Q&A: Restrainer's Identity

Restrainer's Identity


Do you think the restrainer in the end times is the prayers of the church or the Holy Spirit?


It is very hard to guess who or what the "restrainer" mentioned in 2 Thessalonians 2:6-7 is (or was), but we can rule out some possibilities. It cannot be the prayers of the church, since there will be (or were) people left on earth when the restrainer is (or was) removed. Since the church will not be removed until Jesus returns (e.g. 1 Cor. 15:51ff.; 2 Thess. 2:1), and the church will pray the entire time they are on earth, they will be on earth even while the man of lawlessness is unrestrained. Moreover, there is nothing in the context of 2 Thessalonians to suggest that Paul had the prayers of the church in mind.

Also, the restrainer is probably not the Holy Spirit. The restrainer is (or was) something that will be (or was to be) eventually "taken out of the way" (a passive verb in Greek) of the man of lawlessness. The Holy Spirit is the person of God who performs divine activity in the world, so Paul probably would not have described the Holy Spirit as being passively removed from the way. Rather, the Holy Spirit would be the one who actively removed the restrainer.

Further, Paul declined to mention the restrainer, saying instead that the Thessalonians knew of whom or what he spoke because he had told them these things previously when he had been in Thessalonica. The fact that Paul did not speak plainly here may indicate that he was trying to be delicate, and that he did not want to upset people who might be offended by what he was saying (perhaps people like Roman authorities who might have caused trouble for the church if they had known what Paul really meant). Paul would have had little reason to mask the identity of the restrainer if it were something like prayers or the Holy Spirit. Elsewhere he was very bold about mentioning the effectiveness of God and prayer in restraining evil. This implies that the restrainer was a person or human institution.

Certainly the restrainer was already active when Paul wrote, and the man of lawlessness seems to have been already present as well (2 Thess. 2:6), though some interpret this as meaning that only the force behind the man of lawlessness was present. If the restrainer and the man of lawlessness are understood as metaphors for something other than individual human beings, then they could be institutions or types which might show up repeatedly throughout history. The language which seems to speak of an actual person may refer to a figurehead of that (those) institution(s). Because prophecy is notoriously metaphoric, this may well be the proper way to approach this passage.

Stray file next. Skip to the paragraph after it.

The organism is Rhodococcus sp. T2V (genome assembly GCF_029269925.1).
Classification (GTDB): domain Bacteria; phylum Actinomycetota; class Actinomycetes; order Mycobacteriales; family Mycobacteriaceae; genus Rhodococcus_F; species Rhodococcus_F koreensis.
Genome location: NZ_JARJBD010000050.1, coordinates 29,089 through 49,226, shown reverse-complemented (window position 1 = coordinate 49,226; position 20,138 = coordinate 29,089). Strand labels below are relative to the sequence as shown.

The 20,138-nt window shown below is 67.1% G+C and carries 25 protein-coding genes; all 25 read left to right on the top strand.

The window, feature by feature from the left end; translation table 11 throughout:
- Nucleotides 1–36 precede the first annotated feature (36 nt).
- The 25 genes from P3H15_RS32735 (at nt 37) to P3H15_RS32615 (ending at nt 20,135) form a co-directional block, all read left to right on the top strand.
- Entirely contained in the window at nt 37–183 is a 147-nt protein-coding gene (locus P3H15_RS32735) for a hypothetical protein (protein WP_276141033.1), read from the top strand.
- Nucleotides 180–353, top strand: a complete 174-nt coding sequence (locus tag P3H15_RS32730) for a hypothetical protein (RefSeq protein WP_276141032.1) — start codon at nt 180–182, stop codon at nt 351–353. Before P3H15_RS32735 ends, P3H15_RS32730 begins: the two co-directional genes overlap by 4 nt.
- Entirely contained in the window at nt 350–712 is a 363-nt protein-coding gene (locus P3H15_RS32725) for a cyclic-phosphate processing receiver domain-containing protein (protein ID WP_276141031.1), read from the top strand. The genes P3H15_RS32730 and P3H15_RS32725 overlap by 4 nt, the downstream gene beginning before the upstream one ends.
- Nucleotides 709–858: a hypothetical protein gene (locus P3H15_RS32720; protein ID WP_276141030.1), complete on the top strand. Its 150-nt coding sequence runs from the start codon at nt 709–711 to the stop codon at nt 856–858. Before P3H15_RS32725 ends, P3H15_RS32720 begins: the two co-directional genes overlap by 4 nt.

On the other hand, sometimes prophecy is not as metaphoric as at other times. Given that Paul seems to have been speaking more didactically than prophetically, perhaps the passage ought to be taken more literally than metaphorically. If the restrainer and/or the man of lawlessness were actual people, then he and/or they must have died long ago, almost certainly in the first century A.D. Personally, I think this is the best explanation, especially with regard to the man of lawlessness. Paul spoke of him as a real person, and told the Thessalonians certain actions that the man of lawlessness would perform. These actions seem fitting only for a real person (though admittedly they could be metaphoric actions by a metaphoric figure). If we understand the man of lawlessness as an actual man, and if we understand the temple as the actual temple in Jerusalem (rather than a metaphor), then the man of lawlessness had to do his thing before the destruction of the temple in A.D. 70.

A complicating issue is the fact that God is not obligated to fulfill every prophecy. Sometimes he alters the fulfillment, sometimes he delays its fulfillment, sometimes he simply determines not to fulfill it at all (e.g. Jer. 18:1-10).

Another complicating issue is the fact that Paul nowhere said that Jesus would return as soon as the man of lawlessness was made manifest. His point was not to lay out the plan of the end times, but to encourage the Thessalonians that the end had not yet come. To do this, he did not need to reveal God's counsel to them fully (if he even knew it; cf. Matt. 24:36-39; Acts 1:7-9), but only to show that any one of any number of events preceding Jesus' coming had not yet occurred. The man of lawlessness may just have been an obvious and relevant example since he had recently spoken to the Thessalonians about the subject (2 Thess. 2:5).

Answer by Ra McLaughlin

Ra McLaughlin is Vice President of Finance and Administration at Third Millennium Ministries.